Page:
from Guy Debord

To Annie Le Brun[1]
Paris, 4 October 1989
Dear Annie Le Brun:

I am happy to learn that my veritable history[2] pleases you. One has always verified that poets are the only good critics. And, for my part, I will abstain from considering any others after you.

It is precisely because all the results are further than ever from what we have wanted that the hour seemed to have come to go a little further into cynical confession and insult, but adapted to the new conditions. One knows what would vex contemporary authorities the most strongly: not only the truth, but also the manner in which one knows how to say it. Thus, this time the form was especially chosen to obtain such a demoralization.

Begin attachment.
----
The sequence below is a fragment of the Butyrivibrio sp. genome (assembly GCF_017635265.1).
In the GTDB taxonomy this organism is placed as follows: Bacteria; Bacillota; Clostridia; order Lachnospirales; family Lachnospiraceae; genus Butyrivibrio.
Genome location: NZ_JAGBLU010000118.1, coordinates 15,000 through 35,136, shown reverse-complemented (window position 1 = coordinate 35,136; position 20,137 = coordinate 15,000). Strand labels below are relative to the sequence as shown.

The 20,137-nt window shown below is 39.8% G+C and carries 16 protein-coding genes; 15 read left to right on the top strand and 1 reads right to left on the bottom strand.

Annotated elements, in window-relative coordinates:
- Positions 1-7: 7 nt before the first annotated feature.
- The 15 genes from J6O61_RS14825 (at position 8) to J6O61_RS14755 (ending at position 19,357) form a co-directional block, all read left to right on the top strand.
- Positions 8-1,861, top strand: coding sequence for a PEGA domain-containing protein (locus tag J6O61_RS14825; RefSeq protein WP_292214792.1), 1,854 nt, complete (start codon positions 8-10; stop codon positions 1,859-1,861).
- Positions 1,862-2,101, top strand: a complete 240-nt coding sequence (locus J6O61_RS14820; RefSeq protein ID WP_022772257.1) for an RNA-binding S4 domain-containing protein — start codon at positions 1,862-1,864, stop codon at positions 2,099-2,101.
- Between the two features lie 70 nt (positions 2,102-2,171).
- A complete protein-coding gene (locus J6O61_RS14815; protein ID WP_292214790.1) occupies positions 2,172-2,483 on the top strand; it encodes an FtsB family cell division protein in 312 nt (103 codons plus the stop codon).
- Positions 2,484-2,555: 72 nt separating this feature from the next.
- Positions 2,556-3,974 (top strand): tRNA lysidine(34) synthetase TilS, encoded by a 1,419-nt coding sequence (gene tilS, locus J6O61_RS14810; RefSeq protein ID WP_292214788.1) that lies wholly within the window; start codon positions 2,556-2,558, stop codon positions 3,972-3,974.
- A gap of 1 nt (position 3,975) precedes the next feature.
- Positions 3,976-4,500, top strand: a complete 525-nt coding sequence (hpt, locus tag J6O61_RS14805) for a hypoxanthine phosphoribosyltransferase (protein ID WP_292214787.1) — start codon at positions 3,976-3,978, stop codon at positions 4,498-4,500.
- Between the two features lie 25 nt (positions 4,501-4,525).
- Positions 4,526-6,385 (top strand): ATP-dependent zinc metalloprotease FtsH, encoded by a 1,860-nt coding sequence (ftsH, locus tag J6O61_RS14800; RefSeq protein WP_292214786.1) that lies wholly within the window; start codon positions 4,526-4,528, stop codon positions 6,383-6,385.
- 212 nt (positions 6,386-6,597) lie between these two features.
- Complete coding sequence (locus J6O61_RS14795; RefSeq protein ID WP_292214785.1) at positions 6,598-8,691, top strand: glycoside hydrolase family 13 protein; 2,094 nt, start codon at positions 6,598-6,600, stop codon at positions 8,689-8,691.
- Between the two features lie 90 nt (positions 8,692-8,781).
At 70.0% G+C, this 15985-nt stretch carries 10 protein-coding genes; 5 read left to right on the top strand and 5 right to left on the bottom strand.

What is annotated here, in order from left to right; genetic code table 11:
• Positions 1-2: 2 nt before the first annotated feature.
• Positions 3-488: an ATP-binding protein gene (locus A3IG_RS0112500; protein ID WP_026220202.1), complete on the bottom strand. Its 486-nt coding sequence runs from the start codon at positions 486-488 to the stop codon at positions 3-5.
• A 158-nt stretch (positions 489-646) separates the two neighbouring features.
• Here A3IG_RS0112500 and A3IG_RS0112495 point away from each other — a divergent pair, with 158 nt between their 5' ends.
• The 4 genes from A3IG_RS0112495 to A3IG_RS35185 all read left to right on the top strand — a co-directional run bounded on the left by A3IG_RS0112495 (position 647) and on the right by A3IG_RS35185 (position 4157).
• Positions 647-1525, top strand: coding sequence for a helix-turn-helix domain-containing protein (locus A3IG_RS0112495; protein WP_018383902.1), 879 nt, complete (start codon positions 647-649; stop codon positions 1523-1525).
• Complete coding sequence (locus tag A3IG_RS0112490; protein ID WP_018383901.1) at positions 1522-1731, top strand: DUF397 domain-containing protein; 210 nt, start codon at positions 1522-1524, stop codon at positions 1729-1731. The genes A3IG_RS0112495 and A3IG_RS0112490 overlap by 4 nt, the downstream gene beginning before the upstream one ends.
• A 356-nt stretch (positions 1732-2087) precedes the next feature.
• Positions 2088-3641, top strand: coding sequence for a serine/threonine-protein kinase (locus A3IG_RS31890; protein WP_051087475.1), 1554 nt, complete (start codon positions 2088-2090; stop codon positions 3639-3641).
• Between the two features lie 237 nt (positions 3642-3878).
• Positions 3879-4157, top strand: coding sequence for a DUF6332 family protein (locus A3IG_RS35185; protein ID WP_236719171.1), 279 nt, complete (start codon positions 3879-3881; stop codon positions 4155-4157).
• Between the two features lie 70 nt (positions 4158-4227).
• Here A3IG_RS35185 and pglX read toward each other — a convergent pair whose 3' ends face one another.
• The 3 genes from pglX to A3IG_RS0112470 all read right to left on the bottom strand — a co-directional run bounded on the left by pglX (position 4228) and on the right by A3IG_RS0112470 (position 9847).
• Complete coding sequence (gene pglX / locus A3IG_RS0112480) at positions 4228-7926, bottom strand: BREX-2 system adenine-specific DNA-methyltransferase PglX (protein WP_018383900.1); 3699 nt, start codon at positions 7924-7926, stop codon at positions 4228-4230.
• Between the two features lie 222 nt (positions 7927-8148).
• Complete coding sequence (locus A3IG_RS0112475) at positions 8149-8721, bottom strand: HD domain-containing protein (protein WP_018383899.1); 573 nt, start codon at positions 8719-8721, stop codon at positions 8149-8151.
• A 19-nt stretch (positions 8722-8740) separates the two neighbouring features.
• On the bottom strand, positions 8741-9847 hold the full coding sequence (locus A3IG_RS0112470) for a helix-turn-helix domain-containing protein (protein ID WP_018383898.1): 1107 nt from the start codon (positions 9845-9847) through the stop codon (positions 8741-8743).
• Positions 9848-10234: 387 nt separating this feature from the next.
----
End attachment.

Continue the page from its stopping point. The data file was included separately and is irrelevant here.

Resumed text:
I do not know if you are aware of the series of impostures that has led to an extravagant recuperation by the State, the image of which I send you[3] -- passed unperceived perhaps? Nevertheless the unfortunate pretension, in this case, marvelously summarizes the spirit of the times, that is to say, the simulated assurance that doubts nothing and the imbecilic ignorance that is duped by everything. Their great satisfactions will be troubled -- so I believe and hope -- by "those invited by the Count of Lautreamont."[4]


[1] Translator's note: a surrealist and poet, Annie Le Brun was born in Rennes in 1942.

[2] Translator's note: Panegyric, Volume I.

[3] "A Piece of Lautreamont," sold by the National Lottery in April 1986.

[4] Allusion to the sacking of the bar called Maldoror, around the time of its opening in February 1930, by the surrealists.

(Published in Guy Debord Correspondance, Vol 7: Janvier 1988-Novembre 1994 by Librairie Artheme Fayard, 2008. Translated from the French by NOT BORED! December 2008. Footnotes by the publisher, except where noted.)

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